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Maurizio D'Angelo




PostPosted: Sat 18 Jul, 2009 10:24 am    Post subject:         Reply with quote

Michael Pikula wrote:
I did a heat treat yesterday and of course I ran into a problem which renders my salt tubes useless for the spear. The level of the salt changes depending on the temperature and if I filled up the tube with salt to 3/4" from the top for the 1450 degrees that I need it would over flow when I up the temperature to 1600-1525 that I normally use. Due to the nature of salts and the dangers of a liquid at that temperature taking some salt out is not an option. I'm going to have to go back to the drawing board and figure out the best way to get this heat treated properly.

I'm sorry for the delay Jean, I want to get this done right for you above all else.


Hi Michael Pikula,
Maybe you should have been wrong to write Michael, 1600-1525 degrees Celsius is enough to melt steel. I think 850 degrees should be sufficient. I believe that the steel must have an average carbon content for using the salts.
That if in degrees Celsius.
Stainless evaporates to 2760 į Celsius
Maurizio
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Maurizio D'Angelo




PostPosted: Sat 18 Jul, 2009 10:52 am    Post subject:         Reply with quote

Update.
Fahrenheit to Celsius Converter.
I used the converter, it is clear that expressed in degrees Fahrenheit.
For me it is normal to think in Celsius.
1600 degrees Fahrenheit = 870 degrees Celsius.
All is ok.
My compliments for the work. Happy
Maurizio
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Michael Pikula




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PostPosted: Mon 27 Jul, 2009 8:14 pm    Post subject:         Reply with quote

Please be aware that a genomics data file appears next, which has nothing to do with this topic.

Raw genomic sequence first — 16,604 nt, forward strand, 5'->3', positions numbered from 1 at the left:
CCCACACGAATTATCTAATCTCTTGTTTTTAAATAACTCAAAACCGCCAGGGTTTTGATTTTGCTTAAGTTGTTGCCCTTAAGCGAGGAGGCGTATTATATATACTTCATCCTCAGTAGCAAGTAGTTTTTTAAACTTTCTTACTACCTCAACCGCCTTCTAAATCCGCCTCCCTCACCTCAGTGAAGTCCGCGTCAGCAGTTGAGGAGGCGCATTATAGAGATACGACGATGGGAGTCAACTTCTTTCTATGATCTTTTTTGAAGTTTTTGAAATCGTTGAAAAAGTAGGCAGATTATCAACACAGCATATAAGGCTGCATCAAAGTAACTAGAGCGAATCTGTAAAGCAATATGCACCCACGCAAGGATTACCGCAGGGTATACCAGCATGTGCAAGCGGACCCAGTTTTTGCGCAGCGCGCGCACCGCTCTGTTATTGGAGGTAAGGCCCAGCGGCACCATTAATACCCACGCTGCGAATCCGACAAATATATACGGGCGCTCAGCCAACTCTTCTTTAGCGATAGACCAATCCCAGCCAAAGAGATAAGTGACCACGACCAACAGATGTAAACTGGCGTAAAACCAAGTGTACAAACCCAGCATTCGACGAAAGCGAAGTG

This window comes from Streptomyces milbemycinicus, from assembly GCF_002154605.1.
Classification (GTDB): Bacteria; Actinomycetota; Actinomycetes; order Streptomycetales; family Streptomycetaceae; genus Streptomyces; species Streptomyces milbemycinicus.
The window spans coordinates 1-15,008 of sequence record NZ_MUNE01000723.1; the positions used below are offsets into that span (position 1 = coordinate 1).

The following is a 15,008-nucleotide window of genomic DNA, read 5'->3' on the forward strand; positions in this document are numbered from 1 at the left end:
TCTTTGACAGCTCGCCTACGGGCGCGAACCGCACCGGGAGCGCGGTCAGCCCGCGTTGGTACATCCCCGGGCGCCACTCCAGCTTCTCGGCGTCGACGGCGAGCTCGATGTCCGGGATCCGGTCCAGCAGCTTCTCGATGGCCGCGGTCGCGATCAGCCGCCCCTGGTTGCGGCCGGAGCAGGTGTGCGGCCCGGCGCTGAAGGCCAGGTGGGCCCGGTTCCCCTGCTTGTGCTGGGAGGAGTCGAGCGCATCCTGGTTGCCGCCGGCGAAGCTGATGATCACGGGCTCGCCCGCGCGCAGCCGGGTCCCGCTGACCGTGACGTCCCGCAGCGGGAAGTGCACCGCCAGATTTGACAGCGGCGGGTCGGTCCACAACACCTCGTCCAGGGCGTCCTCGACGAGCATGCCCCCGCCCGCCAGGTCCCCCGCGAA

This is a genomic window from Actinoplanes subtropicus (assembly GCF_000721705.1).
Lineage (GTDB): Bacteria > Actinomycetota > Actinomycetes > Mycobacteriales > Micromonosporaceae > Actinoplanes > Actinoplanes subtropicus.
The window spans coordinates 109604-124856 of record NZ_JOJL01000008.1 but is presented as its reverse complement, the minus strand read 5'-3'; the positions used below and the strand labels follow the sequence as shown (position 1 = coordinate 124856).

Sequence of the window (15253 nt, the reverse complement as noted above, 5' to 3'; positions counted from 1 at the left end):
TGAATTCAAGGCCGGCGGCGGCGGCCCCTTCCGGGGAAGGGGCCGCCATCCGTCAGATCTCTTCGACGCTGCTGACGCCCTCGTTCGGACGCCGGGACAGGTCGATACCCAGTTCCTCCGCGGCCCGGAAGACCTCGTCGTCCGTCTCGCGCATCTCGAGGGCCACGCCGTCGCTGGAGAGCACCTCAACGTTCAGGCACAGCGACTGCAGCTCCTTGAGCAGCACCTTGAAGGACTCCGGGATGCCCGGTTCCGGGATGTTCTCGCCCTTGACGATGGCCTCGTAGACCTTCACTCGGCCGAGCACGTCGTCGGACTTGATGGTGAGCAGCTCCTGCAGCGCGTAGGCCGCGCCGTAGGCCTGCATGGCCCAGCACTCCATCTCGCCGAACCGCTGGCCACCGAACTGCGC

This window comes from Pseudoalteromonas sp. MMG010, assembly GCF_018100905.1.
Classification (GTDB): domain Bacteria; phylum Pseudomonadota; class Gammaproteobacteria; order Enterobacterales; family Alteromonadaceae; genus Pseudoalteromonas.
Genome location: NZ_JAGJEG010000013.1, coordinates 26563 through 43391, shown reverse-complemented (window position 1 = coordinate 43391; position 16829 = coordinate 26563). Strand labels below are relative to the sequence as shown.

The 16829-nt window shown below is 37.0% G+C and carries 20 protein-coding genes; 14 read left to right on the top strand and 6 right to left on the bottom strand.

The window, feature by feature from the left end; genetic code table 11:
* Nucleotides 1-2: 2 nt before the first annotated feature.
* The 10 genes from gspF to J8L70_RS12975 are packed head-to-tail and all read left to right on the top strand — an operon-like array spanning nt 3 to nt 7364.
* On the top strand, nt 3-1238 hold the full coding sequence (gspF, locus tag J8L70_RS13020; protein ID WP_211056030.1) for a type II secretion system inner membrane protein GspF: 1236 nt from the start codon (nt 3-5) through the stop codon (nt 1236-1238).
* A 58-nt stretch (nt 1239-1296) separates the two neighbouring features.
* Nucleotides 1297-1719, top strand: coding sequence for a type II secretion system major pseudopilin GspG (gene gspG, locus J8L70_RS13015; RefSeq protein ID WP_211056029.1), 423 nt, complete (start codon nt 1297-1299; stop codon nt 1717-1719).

Thanks for the kind words Maurizio!

I got a quick picture to show my progress. I'm pretty beat for the day so I'll save words for when I'm on the ball.



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Jean Thibodeau




PostPosted: Mon 27 Jul, 2009 8:28 pm    Post subject:         Reply with quote

Michael Pikula wrote:
Thanks for the kind words Maurizio!

I got a quick picture to show my progress. I'm pretty beat for the day so I'll save words for when I'm on the ball.


That is looking good and the central ridge is awesome and it's very much what the original design was meant to be like.

I think your standard finish is sort of a satin one and that is what I want, I would avoid an overpolished mirror like finish by the way ..... not sure if we discussed this part: Again, no rush and for a custom project things are progressing satisfactorily fast enough. Big Grin Cool

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Michael Pikula




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PostPosted: Thu 27 Aug, 2009 11:53 am    Post subject:         Reply with quote

So today is the day of reckoning, Heat treat! The furnace is getting up to temp as I type, the water is ready, the tempering oven is on, and now it's time to do my best and keep all swords crossed that the quench doesn't produce the "ping" of profanity.

The haft came in this week and I put a quick coat of boiled linseed oil on to keep my dirty fingers from leaving marks all over the pole. It has the slightest hint of a warp, but over the whole distance it is less then .125"

I'll post how it went in a few hours.

And looks like we lost a corner off the spear so time to get back to the forge, I'll post some pictures later on, stay tuned.
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Jean Thibodeau




PostPosted: Thu 27 Aug, 2009 9:20 pm    Post subject:         Reply with quote

Michael Pikula wrote:
So today is the day of reckoning, Heat treat! The furnace is getting up to temp as I type, the water is ready, the tempering oven is on, and now it's time to do my best and keep all swords crossed that the quench doesn't produce the "ping" of profanity.

The haft came in this week and I put a quick coat of boiled linseed oil on to keep my dirty fingers from leaving marks all over the pole. It has the slightest hint of a warp, but over the whole distance it is less then .125"

I'll post how it went in a few hours.

And looks like we lost a corner off the spear so time to get back to the forge, I'll post some pictures later on, stay tuned.


Lost a " CORNER " that sound worrying ...... well I'm not worrying about the final product but I am concerned about your having to either fix things or worse start over ! Worried